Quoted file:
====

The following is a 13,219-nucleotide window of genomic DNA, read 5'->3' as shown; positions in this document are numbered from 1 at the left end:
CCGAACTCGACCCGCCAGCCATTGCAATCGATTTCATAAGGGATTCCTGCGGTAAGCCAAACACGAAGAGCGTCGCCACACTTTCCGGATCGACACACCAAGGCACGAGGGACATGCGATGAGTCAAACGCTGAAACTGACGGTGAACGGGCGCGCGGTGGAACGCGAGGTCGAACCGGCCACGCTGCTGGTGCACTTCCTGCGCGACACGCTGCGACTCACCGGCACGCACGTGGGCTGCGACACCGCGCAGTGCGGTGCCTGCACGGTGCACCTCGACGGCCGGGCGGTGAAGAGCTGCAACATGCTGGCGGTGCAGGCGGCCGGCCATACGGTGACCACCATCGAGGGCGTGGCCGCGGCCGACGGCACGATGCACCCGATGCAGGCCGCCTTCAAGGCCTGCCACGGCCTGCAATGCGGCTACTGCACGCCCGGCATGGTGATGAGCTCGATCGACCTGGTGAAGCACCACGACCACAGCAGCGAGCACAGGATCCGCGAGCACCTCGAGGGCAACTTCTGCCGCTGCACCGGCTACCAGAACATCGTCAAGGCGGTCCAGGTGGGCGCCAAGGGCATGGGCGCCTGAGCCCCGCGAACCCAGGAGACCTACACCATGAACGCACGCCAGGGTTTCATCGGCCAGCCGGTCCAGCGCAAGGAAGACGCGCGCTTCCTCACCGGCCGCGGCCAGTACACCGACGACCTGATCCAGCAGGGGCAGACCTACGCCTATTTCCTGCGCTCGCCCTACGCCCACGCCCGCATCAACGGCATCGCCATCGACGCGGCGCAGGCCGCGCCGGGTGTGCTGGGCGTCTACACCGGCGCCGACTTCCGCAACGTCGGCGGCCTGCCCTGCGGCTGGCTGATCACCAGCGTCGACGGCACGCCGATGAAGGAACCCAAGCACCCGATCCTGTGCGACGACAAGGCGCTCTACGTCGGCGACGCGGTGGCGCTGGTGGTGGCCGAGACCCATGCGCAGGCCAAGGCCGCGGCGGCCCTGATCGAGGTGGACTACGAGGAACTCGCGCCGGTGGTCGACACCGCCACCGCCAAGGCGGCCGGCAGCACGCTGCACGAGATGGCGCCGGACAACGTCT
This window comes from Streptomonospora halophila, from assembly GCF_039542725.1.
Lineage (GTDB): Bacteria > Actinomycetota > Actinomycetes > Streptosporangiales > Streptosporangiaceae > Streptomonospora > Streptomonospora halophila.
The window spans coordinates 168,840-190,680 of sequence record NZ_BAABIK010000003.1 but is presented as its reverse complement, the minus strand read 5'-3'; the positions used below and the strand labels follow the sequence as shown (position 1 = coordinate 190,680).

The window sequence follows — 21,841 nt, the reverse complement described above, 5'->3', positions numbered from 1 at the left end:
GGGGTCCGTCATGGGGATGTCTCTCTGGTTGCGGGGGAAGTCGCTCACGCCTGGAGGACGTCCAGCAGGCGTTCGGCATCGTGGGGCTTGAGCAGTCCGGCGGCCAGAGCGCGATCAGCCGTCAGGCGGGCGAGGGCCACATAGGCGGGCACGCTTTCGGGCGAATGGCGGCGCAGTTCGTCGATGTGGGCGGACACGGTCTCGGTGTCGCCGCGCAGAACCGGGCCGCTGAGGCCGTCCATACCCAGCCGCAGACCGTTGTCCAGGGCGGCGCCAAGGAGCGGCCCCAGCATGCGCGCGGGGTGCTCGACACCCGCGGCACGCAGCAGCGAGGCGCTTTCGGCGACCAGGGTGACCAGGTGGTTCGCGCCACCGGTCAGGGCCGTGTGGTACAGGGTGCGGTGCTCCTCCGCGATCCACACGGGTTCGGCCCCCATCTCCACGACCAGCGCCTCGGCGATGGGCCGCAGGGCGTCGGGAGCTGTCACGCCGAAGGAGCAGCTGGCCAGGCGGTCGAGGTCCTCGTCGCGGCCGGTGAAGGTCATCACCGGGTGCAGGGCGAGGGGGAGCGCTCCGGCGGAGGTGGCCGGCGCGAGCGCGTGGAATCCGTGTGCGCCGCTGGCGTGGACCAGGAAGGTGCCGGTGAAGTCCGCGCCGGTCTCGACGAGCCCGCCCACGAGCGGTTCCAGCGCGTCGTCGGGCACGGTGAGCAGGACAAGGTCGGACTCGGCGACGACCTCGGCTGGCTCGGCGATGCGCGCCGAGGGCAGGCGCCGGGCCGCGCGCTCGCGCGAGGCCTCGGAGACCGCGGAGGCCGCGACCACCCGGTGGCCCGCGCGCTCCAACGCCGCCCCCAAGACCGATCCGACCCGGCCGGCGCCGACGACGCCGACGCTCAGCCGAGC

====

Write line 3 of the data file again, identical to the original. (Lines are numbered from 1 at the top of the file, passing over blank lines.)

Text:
This window comes from Streptomonospora halophila, from assembly GCF_039542725.1.